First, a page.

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NASA's first Webb Telescope shot puts everything into perspective

Image of the SMACS 0723 galaxy cluster taken by the James Webb Space Telescope
(Image credit: NASA)

The world doesn't seem like it's in a great place right now and if, like me, you're occasionally feeling that it's all a bit much and you're in need of a little something to help put things into perspective, here's something that might help.

It's the first colour photo from the James Webb Space Telescope, entitled Webb's First Deep Field, released by NASA yesterday (opens in new tab). It's an image of the SMACS 0723 galaxy cluster, showing an infinitesimally tiny patch of the night sky in astonishing detail, way beyond anything that even the best camera on earth could shoot. Here, take a closer look:

Click the image to see a full-size version (Image credit: NASA)
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Every little patch of light is a distant galaxy like our own Milky Way. There are thousands of them in this image alone, most of them tiny dots, and many visible in more detail. That's a whole lot of space you're seeing there, and the really staggering thing is just how tiny this area of the universe would be from our own perspective: NASA explains that this view covers a piece of the sky approximately the size of a grain of sand, held at arm's length by a person on the ground. Feel free to conjure up your own mental GIF of Keanu Reeves saying, "Whoa."

This deep field image was taken by Webb's Near-Infrared camera, and it's a composite made from an assortment of images at different wavelengths that took 12.5 hours to shoot. And brilliantly, the Hubble Space Telescope once took its own shot of SMACS 0723 years back, which took weeks to assemble and shows considerably less detail. Here it is:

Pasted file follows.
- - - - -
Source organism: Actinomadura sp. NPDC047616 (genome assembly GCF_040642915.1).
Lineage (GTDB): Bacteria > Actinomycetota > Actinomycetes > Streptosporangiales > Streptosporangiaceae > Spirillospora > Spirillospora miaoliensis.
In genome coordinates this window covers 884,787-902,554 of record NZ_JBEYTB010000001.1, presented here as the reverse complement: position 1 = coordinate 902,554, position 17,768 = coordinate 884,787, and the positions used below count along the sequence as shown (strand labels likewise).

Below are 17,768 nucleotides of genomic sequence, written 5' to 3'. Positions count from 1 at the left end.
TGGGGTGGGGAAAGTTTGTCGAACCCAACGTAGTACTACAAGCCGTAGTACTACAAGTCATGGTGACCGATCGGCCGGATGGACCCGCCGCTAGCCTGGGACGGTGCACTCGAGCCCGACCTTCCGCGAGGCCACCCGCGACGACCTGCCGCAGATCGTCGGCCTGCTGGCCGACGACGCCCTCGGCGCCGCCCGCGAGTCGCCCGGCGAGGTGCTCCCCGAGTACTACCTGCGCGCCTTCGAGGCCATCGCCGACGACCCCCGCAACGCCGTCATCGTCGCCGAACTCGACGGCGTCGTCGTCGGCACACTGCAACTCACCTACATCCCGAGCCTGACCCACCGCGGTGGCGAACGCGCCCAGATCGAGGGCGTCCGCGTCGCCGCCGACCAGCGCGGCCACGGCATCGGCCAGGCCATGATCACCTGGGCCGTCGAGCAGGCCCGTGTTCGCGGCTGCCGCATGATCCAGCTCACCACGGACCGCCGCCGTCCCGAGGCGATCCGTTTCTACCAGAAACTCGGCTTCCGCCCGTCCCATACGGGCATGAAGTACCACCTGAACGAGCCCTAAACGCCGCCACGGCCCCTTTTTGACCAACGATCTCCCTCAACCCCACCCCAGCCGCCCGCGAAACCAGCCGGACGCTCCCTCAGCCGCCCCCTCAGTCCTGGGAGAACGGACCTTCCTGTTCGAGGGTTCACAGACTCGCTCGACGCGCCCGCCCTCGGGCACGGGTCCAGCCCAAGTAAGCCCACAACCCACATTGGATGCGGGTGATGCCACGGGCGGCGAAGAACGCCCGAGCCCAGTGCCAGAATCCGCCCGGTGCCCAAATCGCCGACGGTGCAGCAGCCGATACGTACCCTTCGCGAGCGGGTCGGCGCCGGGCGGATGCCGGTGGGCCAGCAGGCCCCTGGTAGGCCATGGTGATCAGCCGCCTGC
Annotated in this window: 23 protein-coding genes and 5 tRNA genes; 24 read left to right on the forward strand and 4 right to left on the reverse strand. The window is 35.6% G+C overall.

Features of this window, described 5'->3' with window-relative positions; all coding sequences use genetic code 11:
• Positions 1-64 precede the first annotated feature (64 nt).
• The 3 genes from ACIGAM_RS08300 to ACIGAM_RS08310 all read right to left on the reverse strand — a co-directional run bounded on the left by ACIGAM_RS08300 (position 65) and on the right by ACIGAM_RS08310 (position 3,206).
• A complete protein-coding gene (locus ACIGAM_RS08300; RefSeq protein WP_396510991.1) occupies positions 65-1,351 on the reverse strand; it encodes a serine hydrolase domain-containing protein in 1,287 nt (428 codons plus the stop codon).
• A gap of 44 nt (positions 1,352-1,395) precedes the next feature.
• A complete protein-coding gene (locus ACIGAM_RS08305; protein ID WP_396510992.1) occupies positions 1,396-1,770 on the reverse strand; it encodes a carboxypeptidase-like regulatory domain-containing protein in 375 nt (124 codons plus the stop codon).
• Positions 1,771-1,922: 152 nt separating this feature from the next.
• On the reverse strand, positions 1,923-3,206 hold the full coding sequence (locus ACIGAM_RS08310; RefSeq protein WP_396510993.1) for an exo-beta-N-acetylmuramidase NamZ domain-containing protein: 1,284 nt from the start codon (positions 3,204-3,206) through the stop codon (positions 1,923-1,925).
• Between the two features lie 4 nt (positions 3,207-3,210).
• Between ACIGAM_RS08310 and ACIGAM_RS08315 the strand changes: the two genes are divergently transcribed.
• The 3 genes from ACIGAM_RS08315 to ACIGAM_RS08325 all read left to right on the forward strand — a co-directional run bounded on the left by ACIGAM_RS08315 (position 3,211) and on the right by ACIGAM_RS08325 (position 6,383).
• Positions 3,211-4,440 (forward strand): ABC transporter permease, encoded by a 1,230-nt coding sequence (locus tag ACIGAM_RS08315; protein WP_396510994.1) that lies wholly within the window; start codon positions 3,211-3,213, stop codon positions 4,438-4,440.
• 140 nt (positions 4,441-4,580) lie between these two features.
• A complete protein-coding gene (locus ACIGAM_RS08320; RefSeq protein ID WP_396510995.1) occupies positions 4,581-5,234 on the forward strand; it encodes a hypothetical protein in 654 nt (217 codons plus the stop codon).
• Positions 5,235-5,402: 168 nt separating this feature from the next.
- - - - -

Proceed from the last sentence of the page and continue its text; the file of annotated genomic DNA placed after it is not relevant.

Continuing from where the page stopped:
Image of the SMACS 0723 galaxy cluster taken by the Hubble Space Telescope

Click the image to see a full-size version (Image credit: NASA)
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And naturally folk have been quick to put the two of them together for a comparison; my favourite example this morning has been this one from Danny Wolf (opens in new tab).

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Not feeling that sense of cosmic perspective yet? How about this: the SMACS 0723 galaxy cluster is 4.6 billion light years away, so what you're actually seeing is a snapshot of a tiny portion of the universe as it was when our sun was forming. And by the time today's light from our minuscule section of the universe reaches SMACS 0723, the sun's going to be on its last legs, and the earth will most likely be long gone.

Makes you think, right? And there's more to come; NASA will be releasing even more images from Webb later today, from 10.30 a.m. EDT; find out how to watch the broadcast here (opens in new tab). And if you want to gaze at this first Webb image in all the detail, you can download full-resolution, uncompressed versions over at the Webb Telescope site (opens in new tab).

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Jim McCauley
Jim McCauley

Jim McCauley is a writer, performer and cat-wrangler who started writing professionally way back in 1995 on PC Format magazine, and has been covering technology-related subjects ever since, whether it's hardware, software or videogames. A chance call in 2005 led to Jim taking charge of Computer Arts' website and developing an interest in the world of graphic design, and eventually led to a move over to the freshly-launched Creative Bloq in 2012. Jim now works as a freelance writer for sites including Creative Bloq, T3 and PetsRadar, specialising in design, technology, wellness and cats, while doing the occasional pantomime and street performance in Bath and designing posters for a local drama group on the side.